He quoted Jack Kennedy but needs to be more like Lyndon Johnson.

In an audacious State of the Union address last week, Barack Obama made sweeping proposals to raise the minimum wage, expand education and increase taxes on the well off. While careful to not declare it outright, an emboldened second-term president laid out an agenda that could be called a “war on inequality.”

“There are communities in this country where no matter how hard you work, it is virtually impossible to get ahead,” Obama declared in a blunt attack one a core conservative credo. “And that’s why we need to build new ladders of opportunity into the middle class.”

In some ways, the speech was no surprise. It was a continuation of the liberal vision of Obama’s Second Inaugural address. As Richard W. Stevenson noted in the New York Times, Obama “continued trying to define a 21st-century version of liberalism that could outlast his time in office and do for Democrats what Reagan did for Republicans.”

Throughout the State of the Union, Obama emphasized the collective over the individual, and concluded by hailing the notion of “citizenship.” “This country only works when we accept certain obligations to one another,” he declared, “and to future generations.”

Obama was careful, though, in the state of the union to avoid comparisons with the big government programs of the 1960s.

“It is not a bigger government we need,” Obama emphasized, “but a smarter government.”

No mention was made of Johnson, who introduced the legislation that became known as the “War on Poverty” in his 1964 State of the Union address. Those laws — along with many others he shepherded — stand today as perhaps the greatest legislative achievement of any modern president. Whether or not one agrees with Johnson, he enacted sweeping Civil Rights reforms, created Medicaid, Medicare and Head Start, and launched federal urban renewal and education programs that changed American society.

Now that Obama has shown a Johnson-like vision, he needs to show Johnson-like execution. However deft his rhetoric, Obama’s real legacy will be what he enacts legislatively.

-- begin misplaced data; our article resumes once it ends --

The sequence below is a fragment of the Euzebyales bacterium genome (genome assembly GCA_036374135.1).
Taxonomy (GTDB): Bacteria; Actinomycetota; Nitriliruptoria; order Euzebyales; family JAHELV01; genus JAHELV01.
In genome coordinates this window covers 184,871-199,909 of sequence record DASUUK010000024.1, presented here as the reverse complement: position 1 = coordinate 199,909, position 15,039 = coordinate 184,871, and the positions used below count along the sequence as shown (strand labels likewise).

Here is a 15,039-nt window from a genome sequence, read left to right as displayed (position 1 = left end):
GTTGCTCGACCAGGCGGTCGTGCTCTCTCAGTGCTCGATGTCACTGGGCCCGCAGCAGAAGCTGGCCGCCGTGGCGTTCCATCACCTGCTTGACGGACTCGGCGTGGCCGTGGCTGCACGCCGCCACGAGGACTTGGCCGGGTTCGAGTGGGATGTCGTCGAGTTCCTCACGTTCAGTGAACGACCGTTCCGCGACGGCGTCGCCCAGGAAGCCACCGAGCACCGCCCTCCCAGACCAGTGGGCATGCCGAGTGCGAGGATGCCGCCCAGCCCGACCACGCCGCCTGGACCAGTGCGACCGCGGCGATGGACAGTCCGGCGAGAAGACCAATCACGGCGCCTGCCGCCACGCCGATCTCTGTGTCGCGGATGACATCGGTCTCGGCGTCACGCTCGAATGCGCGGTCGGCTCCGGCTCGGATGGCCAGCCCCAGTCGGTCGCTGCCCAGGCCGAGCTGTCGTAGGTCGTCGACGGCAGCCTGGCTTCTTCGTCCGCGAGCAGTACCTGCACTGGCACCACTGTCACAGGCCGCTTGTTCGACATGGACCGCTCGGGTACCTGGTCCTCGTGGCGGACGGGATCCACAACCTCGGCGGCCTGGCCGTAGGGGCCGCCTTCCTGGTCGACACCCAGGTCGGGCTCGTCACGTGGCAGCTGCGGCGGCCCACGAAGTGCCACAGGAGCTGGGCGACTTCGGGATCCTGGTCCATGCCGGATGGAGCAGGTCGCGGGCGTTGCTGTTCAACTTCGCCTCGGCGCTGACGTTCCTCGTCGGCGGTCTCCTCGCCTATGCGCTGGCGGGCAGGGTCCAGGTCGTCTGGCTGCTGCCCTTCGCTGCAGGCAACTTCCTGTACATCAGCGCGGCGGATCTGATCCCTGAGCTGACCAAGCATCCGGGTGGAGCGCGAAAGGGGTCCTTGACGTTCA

Obama, of course, is very different from LBJ and governing in a vastly different time. While Johnson excelled at cajoling legislators, Obama finds it distasteful. Where Johnson could offer the promise of first-time federal efforts, Obama lives in an age of deep skepticism toward government. And while Johnson had full coffers, Obama faces crushing fiscal constraints.

In Obama’s defense, conservative Republicans rebuffed his attempt to strike a “grand bargain” on deficit reduction in his first-term. But the last minute tax deal that averted the so-called “fiscal cliff” last month suggests a potential new dynamic. While conservative House Republicans remain adamantly opposed to Obama’s proposals, he and Vice President Joe Biden found a way to strike a deal with more moderate Republicans on taxes.

It is crucial that Obama not fall victim to second-term hubris. A New York Times story published on the eve of the state of the union described how those who have met with Obama since he won re-election see a change in him.

“It is clear from these personal accounts as well as his public acts, like his bold Inaugural Address,” Jackie Calmes wrote, “that he has shown an assertiveness, self-possession, even cockiness that contrasts with the caution, compromise and reserve that he showed for much of his first term.”

Reducing inequality is a laudable goal, but Obama exaggerated the ability of the federal government to revive the middle class and the poor in his state of the union address. Government programs alone cannot counter the technological changes and globalized economy that have reduced the wages of middle class Americans. And without serious entitlement reform, the federal government will be unable to pay for the initiatives Obama outlined over the long term.

At the same time, Republican insistence that government alone is the problem is not credible. Slashing the size of government will not magically solve our problems. New approaches that move beyond 1960s liberalism and 1980s conservatism are needed.

In one promising sign, Obama pledged to work with “those states with the best ideas” to create jobs, lower energy bills and expand early childhood education. The Pew Charitable Trusts website details the innovative efforts that are being made outside Washington to deal with our myriad economic, education and social challenges. Some states are adopting conservative approaches. And some liberal ones.

In a less promising sign, the president embarked on a three-state tour designed to build grass-roots pressure on Congress to enact his agenda. Some political analysts even speculated that Obama hopes to win Democratic control of the House in 2014.

Obama should not wait for an electoral miracle. He and Biden should now work tirelessly — as Johnson did — to strike deals on Capitol Hill. It will not be easy. Conservative Republicans adamantly oppose Obama’s new agenda. He may have to abandon some of his most liberal proposals. But the “fiscal cliff” deal demonstrated that deals can be struck.

Over the past year, Obama and his team showed that they are masters of contemporary American politics. They need to now be Johnson-like masters of implementation as well.

David Rohde is a columnist for Reuters, a two-time winner of the Pulitzer Prize and a former reporter for The New York Times and Christian Science Monitor.